11. Verse 10 tells us that these 24 elders are falling down and worshipping. In verse 10 we see that these 24 elders are surrendering their earthly crowns to King Jesus.
    12. Who do we think we are? Who do we live for?
    13. We must live for Jesus. We must pray for God’s help so that we live for King Jesus.
    14. We must live vertically, focused on Heaven and eternity.
    15. Oftentimes we are focused on this world. Listen to this example of how we worship people and not God. I read the following:

I’m not a historian by any means, but I have long been fascinated by the Second World War. Specifically, I have studied the gradual ascendancy that led to Hitler’s iron-fisted control of all things Germany. Inflaming a common hatred of the Jews, random raids, relentless surveillance, and the beating or imprisonment of all opponents were the major factors in Hitler’s meteoric rise to absolute power. William Dodd, the American ambassador to Germany, warned President Roosevelt continuously, but most world leaders preferred a version of “facts” that discredited reports of Nazi insanity to avoid another “great war.” A final factor cannot be ignored. Even as news circulated that Hitler had ordered the murder of Ernst Röhm and hundreds more, proclaiming himself Der Führer (grand leader) upon Hindenburg’s death that summer of 1937, almost no one resisted, or even objected. Why? What kept world leaders at bay and fashioned a sterile environment for the incubation of insanity was the adoration of Hitler by the majority of the German people.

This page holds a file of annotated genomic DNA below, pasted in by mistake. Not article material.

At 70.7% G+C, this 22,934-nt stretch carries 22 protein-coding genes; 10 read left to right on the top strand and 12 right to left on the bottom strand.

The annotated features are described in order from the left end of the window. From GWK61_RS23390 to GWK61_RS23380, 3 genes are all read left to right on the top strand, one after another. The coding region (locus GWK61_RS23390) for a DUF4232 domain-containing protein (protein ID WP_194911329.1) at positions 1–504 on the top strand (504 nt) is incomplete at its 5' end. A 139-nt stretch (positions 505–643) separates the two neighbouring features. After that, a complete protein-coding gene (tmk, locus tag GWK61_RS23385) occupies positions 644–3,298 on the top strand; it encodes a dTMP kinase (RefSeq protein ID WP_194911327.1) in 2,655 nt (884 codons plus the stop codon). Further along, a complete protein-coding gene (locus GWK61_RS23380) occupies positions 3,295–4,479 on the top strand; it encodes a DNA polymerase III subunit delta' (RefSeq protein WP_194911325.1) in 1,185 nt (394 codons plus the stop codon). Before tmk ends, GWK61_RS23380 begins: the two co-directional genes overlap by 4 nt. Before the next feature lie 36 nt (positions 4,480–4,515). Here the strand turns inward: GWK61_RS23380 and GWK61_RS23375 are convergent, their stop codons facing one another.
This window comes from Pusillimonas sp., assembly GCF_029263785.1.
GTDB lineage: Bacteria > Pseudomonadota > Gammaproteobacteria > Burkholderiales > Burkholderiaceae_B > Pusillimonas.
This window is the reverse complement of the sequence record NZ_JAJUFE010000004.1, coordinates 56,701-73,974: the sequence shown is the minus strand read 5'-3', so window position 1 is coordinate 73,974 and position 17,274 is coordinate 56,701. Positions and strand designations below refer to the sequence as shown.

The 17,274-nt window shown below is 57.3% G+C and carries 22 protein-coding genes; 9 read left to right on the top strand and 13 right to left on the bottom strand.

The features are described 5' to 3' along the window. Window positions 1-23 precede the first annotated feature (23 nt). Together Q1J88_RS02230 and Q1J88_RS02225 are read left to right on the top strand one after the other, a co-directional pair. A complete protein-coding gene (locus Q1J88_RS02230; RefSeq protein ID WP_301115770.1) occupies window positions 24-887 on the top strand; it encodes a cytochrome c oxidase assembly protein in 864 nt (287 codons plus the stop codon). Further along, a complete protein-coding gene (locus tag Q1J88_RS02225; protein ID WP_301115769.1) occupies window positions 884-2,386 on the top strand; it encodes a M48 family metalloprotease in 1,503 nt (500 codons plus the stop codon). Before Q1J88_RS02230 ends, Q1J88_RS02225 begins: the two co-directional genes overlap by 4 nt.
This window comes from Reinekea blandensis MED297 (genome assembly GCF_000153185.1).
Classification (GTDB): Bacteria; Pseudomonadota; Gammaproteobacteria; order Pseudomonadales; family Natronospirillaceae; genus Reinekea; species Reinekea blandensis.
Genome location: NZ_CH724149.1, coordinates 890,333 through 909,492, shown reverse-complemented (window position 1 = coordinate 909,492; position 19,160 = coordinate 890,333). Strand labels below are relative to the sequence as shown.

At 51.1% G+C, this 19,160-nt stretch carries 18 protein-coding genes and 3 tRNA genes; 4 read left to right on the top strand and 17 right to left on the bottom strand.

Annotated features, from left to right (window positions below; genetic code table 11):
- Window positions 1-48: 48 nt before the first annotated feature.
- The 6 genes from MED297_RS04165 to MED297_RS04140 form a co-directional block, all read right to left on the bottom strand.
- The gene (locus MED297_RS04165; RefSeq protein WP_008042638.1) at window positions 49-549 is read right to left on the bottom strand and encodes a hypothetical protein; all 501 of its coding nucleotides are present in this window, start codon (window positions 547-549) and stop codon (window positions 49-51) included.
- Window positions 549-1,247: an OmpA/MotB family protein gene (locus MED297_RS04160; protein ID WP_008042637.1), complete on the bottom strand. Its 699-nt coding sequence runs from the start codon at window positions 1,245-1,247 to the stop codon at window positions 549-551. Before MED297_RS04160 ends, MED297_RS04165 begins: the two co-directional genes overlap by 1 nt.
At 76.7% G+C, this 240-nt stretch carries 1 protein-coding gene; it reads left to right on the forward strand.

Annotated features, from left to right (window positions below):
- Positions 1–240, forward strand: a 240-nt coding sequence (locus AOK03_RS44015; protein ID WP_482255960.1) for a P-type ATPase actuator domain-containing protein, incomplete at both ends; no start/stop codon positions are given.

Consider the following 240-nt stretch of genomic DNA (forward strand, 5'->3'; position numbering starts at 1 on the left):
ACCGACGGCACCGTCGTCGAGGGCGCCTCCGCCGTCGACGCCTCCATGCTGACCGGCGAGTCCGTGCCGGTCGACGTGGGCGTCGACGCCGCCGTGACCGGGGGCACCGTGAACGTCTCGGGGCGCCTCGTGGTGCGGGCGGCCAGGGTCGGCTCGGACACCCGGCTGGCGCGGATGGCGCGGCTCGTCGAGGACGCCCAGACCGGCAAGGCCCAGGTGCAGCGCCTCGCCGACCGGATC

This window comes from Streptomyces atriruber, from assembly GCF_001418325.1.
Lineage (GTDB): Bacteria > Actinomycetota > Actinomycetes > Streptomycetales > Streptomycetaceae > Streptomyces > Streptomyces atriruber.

The German masses worshipped Adolf Hitler with a loyalty and passion that insulated his rise from sustainable opposition. Women wept in the streets as his car passed by, men would dig and save a portion of sod upon which Der Führer’s foot had fallen.[2]

  1. Did you notice that? Did you notice the worldly and idolatrous worship?
  1. Let’s look at another passage.
    1. Exodus 33:15: Then he said to Him, “If Your presence does not go with us, do not lead us up from here…”
    2. I am making the case that we must live vertically. We must live for eternity. We must live for God. Notice what Moses said: “If Your presence does not go with us, do not lead us up from here…”It must be all about God. It must be all about His presence.
    3. Now, let’s connect the dots with the context.
    4. Israel has deserted God. In Genesis and Exodus God had continually taken care of His people. He led them out of slavery in Egypt, He divided the Red Sea and He showed His power and might to Pharaoh with the plaques on Egypt. Then Moses goes up on the mountain to receive the law from God and you know what Israel does? They create a golden calf and worship it. What a mockery of everything the living Lord has done for them. In fact, in Exodus 32:24: Aaron says: “I said to them, ‘Whoever has any gold, let them tear it off.’ So they gave it to me, and I threw it into the fire, and out came this calf.” Yea, right, really? Like they had nothing to do with this.